Do you know the story of the birth of Jesus?
What a silly question!
At this time of year, it is impossible to escape it.
Children remind us in their charming Christmas plays. Shopping centres play carols until we could scream. Television programmers dust off their 1950’s biblical dramas. Churches decorate cribs – the odd donkey even appears in more adventurous parish churches.
But how much of this story comes from the four gospels?
Let’s unwrap some of the shiny paper and see what’s really inside.
Mark, the writer of the first gospel, doesn’t mention Jesus’ birth at all. His story begins with Jesus as an adult. John offers a soaring poem about the Word of God – but no birth. Matthew and Luke tell the story of the nativity, but each from their own particular perspective.
Matthew tells of Joseph’s understandable disquiet about Mary’s pregnancy, but the moment of birth is almost an aside. He gives us the visit of the Magi following a mysterious star, a wicked king with designs on killing the infant, and the refugee escape of the family to Egypt.
Luke tells the story of an angel visiting the young Mary of Nazareth and her faithful acceptance of a puzzling and unknown future; of the girl Mary’s elderly cousin Elizabeth and her future son, John; of Mary’s journey to Bethlehem and the birth of her baby attended by the farm animals; of shepherds and angels; of the baby’s circumcision; and later, of how the boy Jesus is presented in the Temple and subsequently lost.
Intriguing accounts and even more intriguing anomalies. But where do they leave us?
Simple stories are remembered better than complex ones. But sometimes they miss the subtleties. So over time, the remarkable differences between these gospel stories have been scrambled together into one heavily edited – and romanticised – story.
But wait! There’s more. Matthew actually begins his story with an endless list of mostly strange names, the genealogy of Jesus – a sort of first century Ancestry.com.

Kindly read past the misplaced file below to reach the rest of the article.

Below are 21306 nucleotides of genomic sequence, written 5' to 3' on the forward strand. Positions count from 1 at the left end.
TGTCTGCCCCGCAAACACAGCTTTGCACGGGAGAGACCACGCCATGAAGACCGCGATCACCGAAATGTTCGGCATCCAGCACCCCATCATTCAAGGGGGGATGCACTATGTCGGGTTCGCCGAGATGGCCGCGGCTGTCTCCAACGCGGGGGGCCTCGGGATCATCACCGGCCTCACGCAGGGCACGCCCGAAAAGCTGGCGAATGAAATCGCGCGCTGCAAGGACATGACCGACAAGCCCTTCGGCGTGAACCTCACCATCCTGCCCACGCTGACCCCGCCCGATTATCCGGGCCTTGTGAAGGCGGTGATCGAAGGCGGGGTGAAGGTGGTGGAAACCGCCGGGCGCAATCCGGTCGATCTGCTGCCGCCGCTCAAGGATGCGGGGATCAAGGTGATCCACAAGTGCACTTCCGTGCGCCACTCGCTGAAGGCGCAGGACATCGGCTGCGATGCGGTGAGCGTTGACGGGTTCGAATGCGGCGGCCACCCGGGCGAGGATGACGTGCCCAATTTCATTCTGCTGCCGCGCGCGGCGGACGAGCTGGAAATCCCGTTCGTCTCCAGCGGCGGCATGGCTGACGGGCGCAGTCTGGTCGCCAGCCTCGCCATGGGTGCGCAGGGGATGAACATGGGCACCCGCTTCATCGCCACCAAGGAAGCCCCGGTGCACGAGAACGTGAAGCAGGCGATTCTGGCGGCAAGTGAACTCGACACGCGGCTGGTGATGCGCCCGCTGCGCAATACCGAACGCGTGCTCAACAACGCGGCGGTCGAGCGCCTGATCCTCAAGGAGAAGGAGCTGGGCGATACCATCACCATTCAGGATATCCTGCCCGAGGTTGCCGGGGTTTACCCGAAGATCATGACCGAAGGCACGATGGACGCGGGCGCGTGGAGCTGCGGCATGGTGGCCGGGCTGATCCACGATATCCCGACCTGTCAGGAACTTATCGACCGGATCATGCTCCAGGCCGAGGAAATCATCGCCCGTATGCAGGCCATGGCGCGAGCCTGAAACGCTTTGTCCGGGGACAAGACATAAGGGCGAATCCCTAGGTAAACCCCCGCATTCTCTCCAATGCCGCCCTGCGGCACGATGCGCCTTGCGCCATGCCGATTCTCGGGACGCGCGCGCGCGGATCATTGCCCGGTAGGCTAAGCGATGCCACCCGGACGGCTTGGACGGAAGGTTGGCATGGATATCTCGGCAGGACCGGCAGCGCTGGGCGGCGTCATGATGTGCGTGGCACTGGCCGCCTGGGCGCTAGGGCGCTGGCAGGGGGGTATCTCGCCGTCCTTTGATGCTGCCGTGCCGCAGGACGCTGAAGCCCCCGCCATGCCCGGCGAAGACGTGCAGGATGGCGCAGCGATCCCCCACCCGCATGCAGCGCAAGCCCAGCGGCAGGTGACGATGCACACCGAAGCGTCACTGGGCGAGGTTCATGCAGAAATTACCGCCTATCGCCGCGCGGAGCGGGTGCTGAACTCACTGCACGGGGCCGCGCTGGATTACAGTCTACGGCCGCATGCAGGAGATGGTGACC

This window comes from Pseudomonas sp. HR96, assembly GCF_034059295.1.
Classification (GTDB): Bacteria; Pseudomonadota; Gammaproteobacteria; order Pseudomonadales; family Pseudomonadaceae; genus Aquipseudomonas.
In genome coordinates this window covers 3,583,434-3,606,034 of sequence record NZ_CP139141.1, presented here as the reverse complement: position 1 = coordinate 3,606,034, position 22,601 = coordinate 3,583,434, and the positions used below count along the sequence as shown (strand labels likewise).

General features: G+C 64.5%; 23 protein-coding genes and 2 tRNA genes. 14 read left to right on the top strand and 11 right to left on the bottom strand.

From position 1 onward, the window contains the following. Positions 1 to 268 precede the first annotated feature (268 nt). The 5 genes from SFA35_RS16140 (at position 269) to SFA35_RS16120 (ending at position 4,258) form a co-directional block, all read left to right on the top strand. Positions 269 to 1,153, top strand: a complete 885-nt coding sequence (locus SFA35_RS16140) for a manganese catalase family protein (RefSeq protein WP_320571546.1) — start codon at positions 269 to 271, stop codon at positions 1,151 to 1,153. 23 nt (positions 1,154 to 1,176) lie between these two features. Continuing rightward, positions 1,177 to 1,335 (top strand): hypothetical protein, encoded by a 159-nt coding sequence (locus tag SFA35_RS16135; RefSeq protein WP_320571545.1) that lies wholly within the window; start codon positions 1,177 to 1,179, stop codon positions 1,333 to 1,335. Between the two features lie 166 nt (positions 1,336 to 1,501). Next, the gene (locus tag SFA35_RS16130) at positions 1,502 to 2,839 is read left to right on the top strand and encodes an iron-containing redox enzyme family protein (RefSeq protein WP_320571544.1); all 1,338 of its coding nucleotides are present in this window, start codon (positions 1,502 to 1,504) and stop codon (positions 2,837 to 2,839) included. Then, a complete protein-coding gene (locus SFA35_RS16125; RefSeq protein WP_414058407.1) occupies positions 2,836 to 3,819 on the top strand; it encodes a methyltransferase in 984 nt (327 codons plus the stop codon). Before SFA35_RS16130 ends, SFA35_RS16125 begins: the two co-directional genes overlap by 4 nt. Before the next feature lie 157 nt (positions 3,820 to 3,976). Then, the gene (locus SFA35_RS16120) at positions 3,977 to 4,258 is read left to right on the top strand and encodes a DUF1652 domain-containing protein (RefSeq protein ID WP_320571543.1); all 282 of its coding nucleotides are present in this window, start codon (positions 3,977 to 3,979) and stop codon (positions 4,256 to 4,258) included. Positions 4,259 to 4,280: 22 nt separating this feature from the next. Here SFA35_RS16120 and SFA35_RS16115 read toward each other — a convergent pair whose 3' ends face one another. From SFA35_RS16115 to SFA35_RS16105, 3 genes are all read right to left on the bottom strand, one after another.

Remember the (very male) chant – Abraham fathered Isaac, Isaac fathered Jacob, Jacob fathered Judah, Judah fathered Perez and Zerah, whose mother was Tamar, Perez fathered Hezon, Hezon fathered Ram, Ram fathered Amminadab… and so on. This is about the place I usually drop off to sleep.
This genealogy, which we frequently ignore, is a remarkable story showing that the family of Jesus arose from a line that included quite dubious and colourful characters, more disreputable than a group of drunken uncles at a Christmas dinner.
If you take the wrapping off some of these stories you find liars, murderers, prostitutes, power-grabbers, corrupt officials – sinners of every sort. Humanity at its worst. Jacob did steal his brother’s birthright. Judah did sleep with his daughter-in-law. David did commit adultery and murder to cover it up. No wonder we protect the kiddies from this part of the Christmas story.
The moral behind the genealogy – if I might stretch myself to suggest one – seems to be that out of this sorrowful saga is born a miracle of grace.
That’s not the whole story, of course. Before the nativity, there were women and men of vision and courage; passionate searchers. There was the sublime poetry of Isaiah, the determined leadership of Moses, the courage of prophets like Elijah who spoke truth to power, and the delicate wisdom of the psalms.
It was from this background that the story emerged of a young homeless couple’s baby born in the filth and stench of an animal shelter. A baby who would soon be part of a refugee family looking for a home.
The Christmas story, as told in the gospels, never avoids the gritty reality of genuine human lives. It never whitewashes its history. Nor should we. We tend to idealise and spiritualise the story – understandably, I suppose. There’s no need to be a total grinch and take the fun, beauty and romance entirely out of the story, but remember – it is a tale told by a Church populated by struggling, bruised, confused and searching human beings. It was ever thus.
Today we need to go no further than honestly face the sea of sexual abuse stories and the damage this has caused in the lives of so many.
Christmas asks us to be open to recognising the sacred in the commonplace, even inside the darkest corners of our lives – the bombed-out cities, families in refugee detention centres, and the marginalised with little food and water, struggling to survive. On Manus Island, in Beirut, in Paris, in Nigeria. In a little boy washed up on a Turkish beach.
Is there no limit to the darkness?
When you untie the ribbons from the story, drop the tinsel and unwrap the shiny paper, Christmas is about a light being seen through the darkness of a very bleak world. It’s about the miracle of grace shining through such brokenness, in the person of a tiny baby.
Monsignor Tony Doherty is parish priest at St Mary Magdalene, Rose Bay.